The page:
A suburban South Miami-Dade village has abandoned its six-year fight to limit a private school’s expansion plans in a residential neighborhood.
But now Palmetto Bay leaders must decide what to do about a court order commanding them to pay the school’s attorneys’ fees, which could total hundreds of thousands of dollars. The Third District Court of Appeal issued the unusual order July 5 after finding that the village had acted either from "wishful thinking" or "more likely a willful disobedience" to previous judicial instructions.
Also still unresolved is Palmer Trinity’s separate lawsuit seeking up to $13 million in lost tuition and other costs created by the village’s decisions.
The case highlights what can happen when a town council must weigh the desires of the people who elected them against constitutionally protected private-property rights.
After meeting with council members behind closed doors last week, Village Attorney Eve Boutsis announced Wednesday night that her client had decided not to appeal the District Court’s order that the school be allowed to expand from 600 to 1,150 students. The Village Council had tried to limit the school to 900 children, but the judges had previously stated that this restriction was unsupported by evidence.
“There will not be an appeal or reconsideration of the July 5 court decision,” Boutsis told the crowd of about 50 people at Village Hall. The case is the biggest political issue the village has encountered since it incorporated in 2002, and more than 600 people had shown up for the council’s public hearings on the matter.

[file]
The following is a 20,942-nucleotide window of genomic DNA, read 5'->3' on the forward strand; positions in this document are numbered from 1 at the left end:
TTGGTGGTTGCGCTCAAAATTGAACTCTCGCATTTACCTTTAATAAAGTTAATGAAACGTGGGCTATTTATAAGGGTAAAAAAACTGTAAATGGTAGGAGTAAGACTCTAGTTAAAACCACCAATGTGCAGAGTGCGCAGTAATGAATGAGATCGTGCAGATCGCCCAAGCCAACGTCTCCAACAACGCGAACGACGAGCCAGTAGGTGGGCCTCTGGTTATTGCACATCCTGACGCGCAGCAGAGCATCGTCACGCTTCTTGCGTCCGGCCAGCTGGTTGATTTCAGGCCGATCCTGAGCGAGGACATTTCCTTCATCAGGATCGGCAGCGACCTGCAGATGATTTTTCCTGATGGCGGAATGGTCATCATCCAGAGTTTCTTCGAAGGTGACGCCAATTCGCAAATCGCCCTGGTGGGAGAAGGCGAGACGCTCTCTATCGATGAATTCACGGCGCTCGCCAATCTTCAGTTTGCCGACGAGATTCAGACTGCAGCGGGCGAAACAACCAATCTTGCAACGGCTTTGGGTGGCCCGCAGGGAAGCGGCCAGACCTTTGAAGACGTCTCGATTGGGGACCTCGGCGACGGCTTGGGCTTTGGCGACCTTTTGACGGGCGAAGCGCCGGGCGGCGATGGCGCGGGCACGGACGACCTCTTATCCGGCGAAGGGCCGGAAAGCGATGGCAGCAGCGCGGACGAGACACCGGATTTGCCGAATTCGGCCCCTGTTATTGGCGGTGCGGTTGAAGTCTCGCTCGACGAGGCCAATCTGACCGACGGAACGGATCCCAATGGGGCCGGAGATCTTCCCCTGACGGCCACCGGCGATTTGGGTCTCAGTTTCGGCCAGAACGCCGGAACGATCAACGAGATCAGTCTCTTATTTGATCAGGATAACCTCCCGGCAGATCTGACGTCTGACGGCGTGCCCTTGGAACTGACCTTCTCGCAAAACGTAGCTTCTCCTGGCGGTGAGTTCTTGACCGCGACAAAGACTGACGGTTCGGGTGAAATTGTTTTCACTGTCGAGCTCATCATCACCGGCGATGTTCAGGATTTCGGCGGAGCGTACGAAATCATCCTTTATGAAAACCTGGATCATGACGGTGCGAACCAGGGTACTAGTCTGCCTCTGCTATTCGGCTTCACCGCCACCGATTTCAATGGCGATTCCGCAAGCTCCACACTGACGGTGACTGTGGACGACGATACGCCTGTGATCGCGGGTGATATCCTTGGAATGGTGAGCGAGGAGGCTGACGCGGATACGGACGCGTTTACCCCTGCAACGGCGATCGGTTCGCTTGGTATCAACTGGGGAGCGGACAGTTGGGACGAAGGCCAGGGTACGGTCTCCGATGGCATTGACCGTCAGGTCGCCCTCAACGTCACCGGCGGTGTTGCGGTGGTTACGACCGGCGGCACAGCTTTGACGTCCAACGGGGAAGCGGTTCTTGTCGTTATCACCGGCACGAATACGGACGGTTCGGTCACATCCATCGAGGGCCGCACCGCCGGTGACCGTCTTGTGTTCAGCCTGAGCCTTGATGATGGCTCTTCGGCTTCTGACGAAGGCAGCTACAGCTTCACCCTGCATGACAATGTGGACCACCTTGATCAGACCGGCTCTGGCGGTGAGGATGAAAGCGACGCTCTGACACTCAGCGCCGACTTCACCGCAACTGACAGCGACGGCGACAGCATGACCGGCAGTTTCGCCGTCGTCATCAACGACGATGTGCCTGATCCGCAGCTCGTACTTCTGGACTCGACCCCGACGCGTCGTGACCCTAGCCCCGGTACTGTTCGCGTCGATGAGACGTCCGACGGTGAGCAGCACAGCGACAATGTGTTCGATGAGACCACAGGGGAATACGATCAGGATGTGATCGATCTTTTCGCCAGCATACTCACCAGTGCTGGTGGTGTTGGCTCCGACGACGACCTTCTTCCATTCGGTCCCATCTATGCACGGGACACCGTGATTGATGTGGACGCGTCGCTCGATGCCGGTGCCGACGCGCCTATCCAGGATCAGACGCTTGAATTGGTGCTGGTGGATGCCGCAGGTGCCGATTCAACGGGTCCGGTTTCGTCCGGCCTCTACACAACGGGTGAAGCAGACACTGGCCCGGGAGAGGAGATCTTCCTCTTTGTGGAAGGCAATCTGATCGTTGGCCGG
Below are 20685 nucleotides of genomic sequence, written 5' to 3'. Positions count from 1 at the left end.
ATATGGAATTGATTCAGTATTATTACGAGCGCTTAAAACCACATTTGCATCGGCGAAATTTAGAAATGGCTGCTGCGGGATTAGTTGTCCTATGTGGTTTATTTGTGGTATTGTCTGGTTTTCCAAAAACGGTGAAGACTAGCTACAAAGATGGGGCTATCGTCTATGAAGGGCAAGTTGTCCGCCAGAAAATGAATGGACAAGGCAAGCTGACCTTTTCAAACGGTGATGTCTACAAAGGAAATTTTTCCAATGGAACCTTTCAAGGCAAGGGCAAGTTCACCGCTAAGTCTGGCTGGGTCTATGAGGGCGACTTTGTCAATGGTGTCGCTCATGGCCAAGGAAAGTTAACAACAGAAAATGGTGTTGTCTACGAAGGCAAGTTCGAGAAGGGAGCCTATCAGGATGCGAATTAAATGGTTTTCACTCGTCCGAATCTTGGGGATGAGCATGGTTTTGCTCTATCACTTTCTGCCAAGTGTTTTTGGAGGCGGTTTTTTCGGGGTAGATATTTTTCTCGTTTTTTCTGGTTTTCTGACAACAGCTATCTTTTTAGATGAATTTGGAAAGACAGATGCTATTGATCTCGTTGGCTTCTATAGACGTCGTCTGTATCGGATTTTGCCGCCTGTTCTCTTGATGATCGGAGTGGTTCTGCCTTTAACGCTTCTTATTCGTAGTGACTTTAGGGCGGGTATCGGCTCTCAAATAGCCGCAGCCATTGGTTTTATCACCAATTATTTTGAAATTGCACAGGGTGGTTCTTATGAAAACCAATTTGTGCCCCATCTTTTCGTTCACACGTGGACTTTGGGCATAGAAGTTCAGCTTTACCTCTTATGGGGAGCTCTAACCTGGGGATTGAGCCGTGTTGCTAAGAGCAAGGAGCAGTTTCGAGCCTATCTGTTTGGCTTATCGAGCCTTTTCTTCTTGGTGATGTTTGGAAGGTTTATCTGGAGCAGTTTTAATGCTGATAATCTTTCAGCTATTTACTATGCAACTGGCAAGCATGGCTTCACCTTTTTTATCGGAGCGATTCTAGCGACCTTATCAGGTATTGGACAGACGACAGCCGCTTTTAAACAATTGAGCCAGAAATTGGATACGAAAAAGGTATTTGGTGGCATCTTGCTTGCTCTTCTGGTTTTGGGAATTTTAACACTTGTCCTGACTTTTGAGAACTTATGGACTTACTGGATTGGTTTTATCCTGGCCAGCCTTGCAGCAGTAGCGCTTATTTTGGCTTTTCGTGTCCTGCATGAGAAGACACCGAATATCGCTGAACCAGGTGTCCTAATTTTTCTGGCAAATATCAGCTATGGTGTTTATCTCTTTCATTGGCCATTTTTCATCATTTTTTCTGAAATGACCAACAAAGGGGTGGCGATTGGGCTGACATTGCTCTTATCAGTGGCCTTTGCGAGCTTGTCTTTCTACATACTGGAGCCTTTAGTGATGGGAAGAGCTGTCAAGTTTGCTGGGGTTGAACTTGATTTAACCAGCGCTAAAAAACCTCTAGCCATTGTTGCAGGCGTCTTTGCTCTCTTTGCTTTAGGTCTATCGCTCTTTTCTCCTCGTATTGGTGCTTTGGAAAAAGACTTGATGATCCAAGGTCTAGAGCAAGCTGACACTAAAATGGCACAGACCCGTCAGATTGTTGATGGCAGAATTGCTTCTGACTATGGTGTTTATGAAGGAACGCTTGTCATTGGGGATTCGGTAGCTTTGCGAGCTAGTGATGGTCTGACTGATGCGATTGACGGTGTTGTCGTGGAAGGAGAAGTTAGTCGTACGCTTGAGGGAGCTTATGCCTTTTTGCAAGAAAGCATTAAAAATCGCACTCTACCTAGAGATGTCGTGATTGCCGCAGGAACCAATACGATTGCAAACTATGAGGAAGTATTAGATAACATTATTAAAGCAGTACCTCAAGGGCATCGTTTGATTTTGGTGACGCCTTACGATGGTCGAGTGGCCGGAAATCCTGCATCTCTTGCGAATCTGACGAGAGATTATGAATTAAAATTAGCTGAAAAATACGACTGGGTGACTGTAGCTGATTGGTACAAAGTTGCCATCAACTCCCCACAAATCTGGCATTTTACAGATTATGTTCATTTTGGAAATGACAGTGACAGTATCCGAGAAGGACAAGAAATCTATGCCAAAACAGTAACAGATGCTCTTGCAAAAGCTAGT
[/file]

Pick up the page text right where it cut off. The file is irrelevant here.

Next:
“Palmer Trinity is pleased that the Village Council has finally accepted the ruling of the Third District Court of Appeal. We hope that the Village Council is sincere in the statements made on Tuesday night. As always, Palmer Trinity is focused on the education of our students. We look forward to moving ahead,” said Head of School, Sean Murphy, in a statement.
The case has cost the village more than $600,000 in legal expenses since 2006, and divided the community. Recently, a group of residents started a recall movement against Mayor Shelley Stanczyk and two members of the council, Joan Lindsay and Brian Pariser, for allowing the litigation to linger for so long.
The next move will require the village to hold a public zoning meeting to vote on the school’s request. The hearing is expected for late August so that staff can properly advertise the meeting, Boutsis said, and it’s likely the school’s requested 1,150 figure will prevail.
“I really don’t think they had too much alternative,” said the school’s attorney, Stanley Price. “Rehearing would have further annoyed the courts, which have to rule on attorney’s fees and costs.”
He said those fees could total about $350,000.
Boutsis called for another closed-door meeting with the council next week to discuss the attorneys’ fees.
In addition, a civil rights case is still pending against the village, asking for the millions in lost tuition income.
“We’re going to file a series of summary judgment motions on the strong points of law,” Price said, assuming a judge rejects the city’s efforts to dismiss the case. The judge’s decision is expected within the next month.